Intuition and experience tells me it has to be higher than that, much higher, like 99.3%, as long as the user is behind a hardware firewall (nat router) and a good browser. Just being a limited or standard user stops more than 90% of actual attacks according to what Steve Gibson has sourced. That 63% sounds like a statistic just high enough to make a user think, goodness, I need something for that 1/3 that can still get through on it's own...I'm not buying that for a second; real infection rates (not PUP-level stuff) would be astounding if that were true. In fact, 350 thousand "driverless" computer infections per 500 million still sounds a bit high to me!

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    Quote Originally Posted by alphaa10 View Post
    But listen, once again, to Bill Gates explain why no patch will be issued before its time-- "There are no significant bugs in our released software that any significant number of users want fixed."
    That was more than 18 years ago, when about 1% of the world was using the internet; and was referring to new versions, not security patches.

    Bruce

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    Quote Originally Posted by JC Hoit View Post
    With MS dropping the updates and making XP more vulnerable, wouldn't blanketing XP with antivirus, anti-malware (Malwarebytes), and 3rd party firewall (ZoneAlarm) provide as good protection or even better?
    YES it will provide decent but temporary protection for now.
    NO it will never be sufficient for the long run as new exploits become apparent.

    I suspect most users will migrate away from XP thereby taking most of the hackers intent on exploiting it away as well.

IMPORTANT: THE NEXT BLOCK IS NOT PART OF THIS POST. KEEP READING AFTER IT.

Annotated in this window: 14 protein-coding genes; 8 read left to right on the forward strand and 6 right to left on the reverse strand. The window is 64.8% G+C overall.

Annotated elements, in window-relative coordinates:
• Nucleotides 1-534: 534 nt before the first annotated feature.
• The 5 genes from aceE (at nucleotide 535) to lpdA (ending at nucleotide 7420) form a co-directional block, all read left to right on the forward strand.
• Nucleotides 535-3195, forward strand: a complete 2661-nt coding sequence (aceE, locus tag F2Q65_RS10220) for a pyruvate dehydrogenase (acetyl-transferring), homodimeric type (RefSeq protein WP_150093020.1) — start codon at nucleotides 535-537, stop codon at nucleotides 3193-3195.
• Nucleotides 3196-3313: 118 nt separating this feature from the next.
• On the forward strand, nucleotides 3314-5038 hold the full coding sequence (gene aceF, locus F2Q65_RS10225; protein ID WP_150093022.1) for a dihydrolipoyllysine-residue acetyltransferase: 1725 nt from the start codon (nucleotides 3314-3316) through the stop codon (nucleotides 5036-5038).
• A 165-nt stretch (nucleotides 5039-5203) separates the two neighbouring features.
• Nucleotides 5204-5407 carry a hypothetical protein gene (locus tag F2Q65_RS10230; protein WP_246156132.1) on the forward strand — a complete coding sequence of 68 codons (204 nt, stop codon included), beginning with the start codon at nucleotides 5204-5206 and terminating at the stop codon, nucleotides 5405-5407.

It's just the stupid businesses still running XP that is of prime concern here.

    Having millions of ATMs run XP is just plain stupid, and that alone could perpetuate an ongoing attack vector above that of the average shrub user.
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    Quote Originally Posted by CLiNT View Post
    Having millions of ATMs run XP is just plain stupid, and that alone could perpetuate an ongoing attack vector above that of the average shrub user.
    Those ATMs will be patched, as banks will pay handsomely for continued support.
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    Quote Originally Posted by ruirib View Post
    Those ATMs will be patched, as banks will pay handsomely for continued support.
    Yes, and they will continue to pass that cost along to the customer that they already overcharge for non-service.

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    Quote Originally Posted by jimmie jam View Post
    Yes, and they will continue to pass that cost along to the customer that they already overcharge for non-service.
    Or they will pass on the cost of the upgrades. So pick your poison. Eventually, someone has to pay for that cost.
    It may be more cost effective to pay for support than to upgrade not only your OS but also your hardware because the new OS will not run on the older hardware. So it is not only the cost of the OS upgrade that organizations have to take in to account. It is everything else that goes along with it.
    Last edited by johngaz; 2014-04-17 at 16:52.